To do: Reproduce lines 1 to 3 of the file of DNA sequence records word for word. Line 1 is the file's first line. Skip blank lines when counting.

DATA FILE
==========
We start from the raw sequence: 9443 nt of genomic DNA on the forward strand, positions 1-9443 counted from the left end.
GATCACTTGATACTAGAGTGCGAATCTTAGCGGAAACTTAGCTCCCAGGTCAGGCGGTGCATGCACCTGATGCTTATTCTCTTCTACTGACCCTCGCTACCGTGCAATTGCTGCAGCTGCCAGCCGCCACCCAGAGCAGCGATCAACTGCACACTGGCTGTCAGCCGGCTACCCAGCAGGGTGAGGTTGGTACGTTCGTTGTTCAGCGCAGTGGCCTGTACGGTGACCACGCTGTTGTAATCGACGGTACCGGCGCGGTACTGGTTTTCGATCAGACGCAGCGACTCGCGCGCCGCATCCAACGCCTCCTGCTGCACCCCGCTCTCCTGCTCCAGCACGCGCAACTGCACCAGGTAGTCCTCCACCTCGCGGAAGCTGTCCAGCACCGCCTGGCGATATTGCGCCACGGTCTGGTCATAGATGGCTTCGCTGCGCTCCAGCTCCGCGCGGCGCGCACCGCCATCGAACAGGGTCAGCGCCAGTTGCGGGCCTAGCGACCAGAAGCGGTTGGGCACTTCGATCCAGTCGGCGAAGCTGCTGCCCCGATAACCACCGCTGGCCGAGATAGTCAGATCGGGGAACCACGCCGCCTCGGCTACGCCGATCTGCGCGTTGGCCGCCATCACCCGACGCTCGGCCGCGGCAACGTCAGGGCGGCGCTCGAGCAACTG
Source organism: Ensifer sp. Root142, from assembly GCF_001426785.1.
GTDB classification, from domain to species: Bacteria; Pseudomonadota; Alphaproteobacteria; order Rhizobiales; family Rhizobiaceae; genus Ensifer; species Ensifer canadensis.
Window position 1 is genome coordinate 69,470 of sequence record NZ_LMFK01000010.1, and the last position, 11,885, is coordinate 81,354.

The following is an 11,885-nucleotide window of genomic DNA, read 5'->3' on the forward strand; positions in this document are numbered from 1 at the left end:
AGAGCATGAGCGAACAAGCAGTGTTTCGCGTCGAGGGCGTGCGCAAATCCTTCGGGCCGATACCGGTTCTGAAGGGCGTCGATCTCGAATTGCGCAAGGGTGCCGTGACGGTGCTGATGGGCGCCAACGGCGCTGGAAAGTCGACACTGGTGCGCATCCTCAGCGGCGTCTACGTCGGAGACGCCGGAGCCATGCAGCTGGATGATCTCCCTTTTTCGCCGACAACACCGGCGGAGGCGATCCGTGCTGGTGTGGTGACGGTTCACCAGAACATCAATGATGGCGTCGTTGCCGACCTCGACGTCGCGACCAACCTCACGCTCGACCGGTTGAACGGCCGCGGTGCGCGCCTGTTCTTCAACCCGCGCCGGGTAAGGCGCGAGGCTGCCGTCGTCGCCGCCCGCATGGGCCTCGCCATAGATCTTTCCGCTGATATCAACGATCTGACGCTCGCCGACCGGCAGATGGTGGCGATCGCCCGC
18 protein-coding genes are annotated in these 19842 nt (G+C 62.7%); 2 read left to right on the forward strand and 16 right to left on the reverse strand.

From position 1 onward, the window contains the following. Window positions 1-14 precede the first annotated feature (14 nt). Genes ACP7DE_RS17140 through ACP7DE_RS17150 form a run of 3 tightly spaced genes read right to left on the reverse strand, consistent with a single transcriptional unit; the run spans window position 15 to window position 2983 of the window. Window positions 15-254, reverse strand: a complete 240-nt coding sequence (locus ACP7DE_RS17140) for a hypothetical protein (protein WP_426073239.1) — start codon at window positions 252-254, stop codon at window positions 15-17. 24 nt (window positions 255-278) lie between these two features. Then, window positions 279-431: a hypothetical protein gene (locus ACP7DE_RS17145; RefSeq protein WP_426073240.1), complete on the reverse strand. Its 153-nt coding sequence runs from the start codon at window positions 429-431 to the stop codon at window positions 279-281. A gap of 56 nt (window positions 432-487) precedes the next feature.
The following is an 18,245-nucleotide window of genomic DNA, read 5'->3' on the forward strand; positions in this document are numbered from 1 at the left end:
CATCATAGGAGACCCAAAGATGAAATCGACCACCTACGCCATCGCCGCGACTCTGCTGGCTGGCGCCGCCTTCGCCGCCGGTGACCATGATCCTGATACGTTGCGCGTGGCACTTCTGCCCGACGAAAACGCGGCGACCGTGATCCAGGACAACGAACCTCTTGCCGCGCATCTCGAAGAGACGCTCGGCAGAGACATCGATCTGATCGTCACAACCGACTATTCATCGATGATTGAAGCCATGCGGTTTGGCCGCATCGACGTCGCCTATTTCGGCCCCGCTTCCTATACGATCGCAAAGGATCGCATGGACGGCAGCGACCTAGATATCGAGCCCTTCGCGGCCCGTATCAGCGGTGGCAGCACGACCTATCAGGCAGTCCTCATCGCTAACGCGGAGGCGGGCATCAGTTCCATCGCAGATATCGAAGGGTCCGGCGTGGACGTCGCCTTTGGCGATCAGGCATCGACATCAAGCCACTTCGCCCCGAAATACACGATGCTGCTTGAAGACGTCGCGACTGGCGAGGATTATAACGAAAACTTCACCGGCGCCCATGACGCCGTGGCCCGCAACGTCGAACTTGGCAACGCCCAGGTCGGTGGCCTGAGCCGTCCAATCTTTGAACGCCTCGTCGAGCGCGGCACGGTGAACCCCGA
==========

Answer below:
We start from the raw sequence: 9443 nt of genomic DNA on the forward strand, positions 1-9443 counted from the left end.
GATCACTTGATACTAGAGTGCGAATCTTAGCGGAAACTTAGCTCCCAGGTCAGGCGGTGCATGCACCTGATGCTTATTCTCTTCTACTGACCCTCGCTACCGTGCAATTGCTGCAGCTGCCAGCCGCCACCCAGAGCAGCGATCAACTGCACACTGGCTGTCAGCCGGCTACCCAGCAGGGTGAGGTTGGTACGTTCGTTGTTCAGCGCAGTGGCCTGTACGGTGACCACGCTGTTGTAATCGACGGTACCGGCGCGGTACTGGTTTTCGATCAGACGCAGCGACTCGCGCGCCGCATCCAACGCCTCCTGCTGCACCCCGCTCTCCTGCTCCAGCACGCGCAACTGCACCAGGTAGTCCTCCACCTCGCGGAAGCTGTCCAGCACCGCCTGGCGATATTGCGCCACGGTCTGGTCATAGATGGCTTCGCTGCGCTCCAGCTCCGCGCGGCGCGCACCGCCATCGAACAGGGTCAGCGCCAGTTGCGGGCCTAGCGACCAGAAGCGGTTGGGCACTTCGATCCAGTCGGCGAAGCTGCTGCCCCGATAACCACCGCTGGCCGAGATAGTCAGATCGGGGAACCACGCCGCCTCGGCTACGCCGATCTGCGCGTTGGCCGCCATCACCCGACGCTCGGCCGCGGCAACGTCAGGGCGGCGCTCGAGCAACTG
Source organism: Ensifer sp. Root142, from assembly GCF_001426785.1.